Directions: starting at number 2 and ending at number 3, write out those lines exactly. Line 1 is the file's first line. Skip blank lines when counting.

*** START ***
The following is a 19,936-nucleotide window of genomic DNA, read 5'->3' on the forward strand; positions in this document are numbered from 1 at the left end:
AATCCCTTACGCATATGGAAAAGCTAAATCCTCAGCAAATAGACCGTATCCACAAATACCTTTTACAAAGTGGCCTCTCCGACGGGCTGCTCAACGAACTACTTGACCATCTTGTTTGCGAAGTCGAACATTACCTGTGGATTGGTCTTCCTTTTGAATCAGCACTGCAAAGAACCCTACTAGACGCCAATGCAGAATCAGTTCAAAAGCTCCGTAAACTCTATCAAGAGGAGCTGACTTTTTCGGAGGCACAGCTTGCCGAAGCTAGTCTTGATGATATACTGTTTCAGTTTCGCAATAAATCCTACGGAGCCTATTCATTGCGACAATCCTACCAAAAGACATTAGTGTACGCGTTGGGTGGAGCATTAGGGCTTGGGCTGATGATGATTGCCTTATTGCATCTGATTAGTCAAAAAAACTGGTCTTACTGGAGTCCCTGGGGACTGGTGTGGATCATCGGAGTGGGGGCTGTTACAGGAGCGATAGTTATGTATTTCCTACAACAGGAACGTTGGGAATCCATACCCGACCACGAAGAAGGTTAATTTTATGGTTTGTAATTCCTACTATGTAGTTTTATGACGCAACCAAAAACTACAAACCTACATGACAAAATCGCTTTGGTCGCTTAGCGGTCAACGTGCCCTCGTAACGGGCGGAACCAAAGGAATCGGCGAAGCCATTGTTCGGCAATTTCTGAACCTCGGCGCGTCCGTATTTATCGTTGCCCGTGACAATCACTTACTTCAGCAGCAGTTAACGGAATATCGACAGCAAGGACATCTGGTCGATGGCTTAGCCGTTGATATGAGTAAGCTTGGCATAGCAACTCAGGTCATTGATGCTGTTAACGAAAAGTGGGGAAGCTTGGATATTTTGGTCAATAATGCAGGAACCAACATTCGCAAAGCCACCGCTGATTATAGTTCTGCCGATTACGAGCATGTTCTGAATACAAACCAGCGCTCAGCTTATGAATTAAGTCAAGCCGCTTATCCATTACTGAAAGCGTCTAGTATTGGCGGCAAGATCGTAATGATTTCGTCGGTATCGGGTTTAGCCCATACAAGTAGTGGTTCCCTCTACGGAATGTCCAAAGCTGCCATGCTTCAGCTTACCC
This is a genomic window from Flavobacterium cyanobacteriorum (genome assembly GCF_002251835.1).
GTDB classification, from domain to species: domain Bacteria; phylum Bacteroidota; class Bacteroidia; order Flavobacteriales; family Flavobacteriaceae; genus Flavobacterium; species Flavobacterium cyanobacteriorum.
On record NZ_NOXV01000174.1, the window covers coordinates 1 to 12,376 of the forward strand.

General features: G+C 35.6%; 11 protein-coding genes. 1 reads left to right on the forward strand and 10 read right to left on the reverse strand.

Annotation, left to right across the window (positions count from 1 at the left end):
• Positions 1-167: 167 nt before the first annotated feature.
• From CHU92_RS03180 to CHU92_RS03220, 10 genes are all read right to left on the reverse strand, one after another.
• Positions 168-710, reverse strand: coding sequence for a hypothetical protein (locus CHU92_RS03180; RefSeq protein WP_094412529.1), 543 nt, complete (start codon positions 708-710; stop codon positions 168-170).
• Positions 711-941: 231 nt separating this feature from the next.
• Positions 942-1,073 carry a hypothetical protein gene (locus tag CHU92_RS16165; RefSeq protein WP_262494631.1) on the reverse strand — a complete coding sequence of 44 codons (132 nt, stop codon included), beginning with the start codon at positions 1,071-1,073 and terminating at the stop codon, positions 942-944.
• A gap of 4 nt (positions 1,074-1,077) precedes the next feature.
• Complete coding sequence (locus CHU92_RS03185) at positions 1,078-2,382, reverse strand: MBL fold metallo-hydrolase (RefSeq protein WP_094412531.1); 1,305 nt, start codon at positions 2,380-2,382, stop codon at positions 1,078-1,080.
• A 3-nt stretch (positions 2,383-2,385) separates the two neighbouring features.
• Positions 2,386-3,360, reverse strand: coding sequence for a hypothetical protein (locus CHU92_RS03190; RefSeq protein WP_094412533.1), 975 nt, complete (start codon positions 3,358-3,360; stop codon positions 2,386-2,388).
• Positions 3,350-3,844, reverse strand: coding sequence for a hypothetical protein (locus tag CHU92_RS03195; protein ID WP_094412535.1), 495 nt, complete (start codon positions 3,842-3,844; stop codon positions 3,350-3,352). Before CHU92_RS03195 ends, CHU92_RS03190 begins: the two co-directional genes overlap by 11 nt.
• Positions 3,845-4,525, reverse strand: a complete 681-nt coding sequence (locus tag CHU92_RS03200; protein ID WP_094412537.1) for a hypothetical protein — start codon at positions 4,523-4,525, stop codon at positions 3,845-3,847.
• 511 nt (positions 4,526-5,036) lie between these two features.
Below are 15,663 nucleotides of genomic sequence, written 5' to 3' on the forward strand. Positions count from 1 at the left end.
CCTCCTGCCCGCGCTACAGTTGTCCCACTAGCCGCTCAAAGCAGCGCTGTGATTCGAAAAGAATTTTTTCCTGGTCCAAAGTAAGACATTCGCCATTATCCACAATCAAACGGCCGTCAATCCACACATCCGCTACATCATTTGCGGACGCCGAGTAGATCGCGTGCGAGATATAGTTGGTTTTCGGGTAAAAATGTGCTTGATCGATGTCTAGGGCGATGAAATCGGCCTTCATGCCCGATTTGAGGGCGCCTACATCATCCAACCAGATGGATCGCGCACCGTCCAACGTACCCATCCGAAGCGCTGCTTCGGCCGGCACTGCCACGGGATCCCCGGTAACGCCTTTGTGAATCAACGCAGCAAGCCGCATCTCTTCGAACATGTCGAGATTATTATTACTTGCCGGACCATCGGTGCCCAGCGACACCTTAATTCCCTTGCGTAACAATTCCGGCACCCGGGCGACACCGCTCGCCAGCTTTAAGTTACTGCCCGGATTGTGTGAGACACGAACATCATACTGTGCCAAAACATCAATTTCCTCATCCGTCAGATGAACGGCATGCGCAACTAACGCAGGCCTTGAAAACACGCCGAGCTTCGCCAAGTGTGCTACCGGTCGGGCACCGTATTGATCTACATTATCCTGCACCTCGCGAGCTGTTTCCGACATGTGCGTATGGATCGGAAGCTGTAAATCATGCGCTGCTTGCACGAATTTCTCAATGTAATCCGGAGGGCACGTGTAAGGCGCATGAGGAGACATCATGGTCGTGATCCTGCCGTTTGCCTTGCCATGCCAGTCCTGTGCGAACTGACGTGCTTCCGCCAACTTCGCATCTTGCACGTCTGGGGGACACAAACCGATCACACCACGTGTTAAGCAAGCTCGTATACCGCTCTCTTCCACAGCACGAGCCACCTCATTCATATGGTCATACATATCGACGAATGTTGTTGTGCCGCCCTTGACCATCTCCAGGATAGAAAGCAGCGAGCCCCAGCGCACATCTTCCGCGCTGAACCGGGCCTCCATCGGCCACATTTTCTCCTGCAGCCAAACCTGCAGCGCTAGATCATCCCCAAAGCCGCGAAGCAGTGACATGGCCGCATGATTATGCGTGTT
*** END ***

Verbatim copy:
AATCCCTTACGCATATGGAAAAGCTAAATCCTCAGCAAATAGACCGTATCCACAAATACCTTTTACAAAGTGGCCTCTCCGACGGGCTGCTCAACGAACTACTTGACCATCTTGTTTGCGAAGTCGAACATTACCTGTGGATTGGTCTTCCTTTTGAATCAGCACTGCAAAGAACCCTACTAGACGCCAATGCAGAATCAGTTCAAAAGCTCCGTAAACTCTATCAAGAGGAGCTGACTTTTTCGGAGGCACAGCTTGCCGAAGCTAGTCTTGATGATATACTGTTTCAGTTTCGCAATAAATCCTACGGAGCCTATTCATTGCGACAATCCTACCAAAAGACATTAGTGTACGCGTTGGGTGGAGCATTAGGGCTTGGGCTGATGATGATTGCCTTATTGCATCTGATTAGTCAAAAAAACTGGTCTTACTGGAGTCCCTGGGGACTGGTGTGGATCATCGGAGTGGGGGCTGTTACAGGAGCGATAGTTATGTATTTCCTACAACAGGAACGTTGGGAATCCATACCCGACCACGAAGAAGGTTAATTTTATGGTTTGTAATTCCTACTATGTAGTTTTATGACGCAACCAAAAACTACAAACCTACATGACAAAATCGCTTTGGTCGCTTAGCGGTCAACGTGCCCTCGTAACGGGCGGAACCAAAGGAATCGGCGAAGCCATTGTTCGGCAATTTCTGAACCTCGGCGCGTCCGTATTTATCGTTGCCCGTGACAATCACTTACTTCAGCAGCAGTTAACGGAATATCGACAGCAAGGACATCTGGTCGATGGCTTAGCCGTTGATATGAGTAAGCTTGGCATAGCAACTCAGGTCATTGATGCTGTTAACGAAAAGTGGGGAAGCTTGGATATTTTGGTCAATAATGCAGGAACCAACATTCGCAAAGCCACCGCTGATTATAGTTCTGCCGATTACGAGCATGTTCTGAATACAAACCAGCGCTCAGCTTATGAATTAAGTCAAGCCGCTTATCCATTACTGAAAGCGTCTAGTATTGGCGGCAAGATCGTAATGATTTCGTCGGTATCGGGTTTAGCCCATACAAGTAGTGGTTCCCTCTACGGAATGTCCAAAGCTGCCATGCTTCAGCTTACCC
This is a genomic window from Flavobacterium cyanobacteriorum (genome assembly GCF_002251835.1).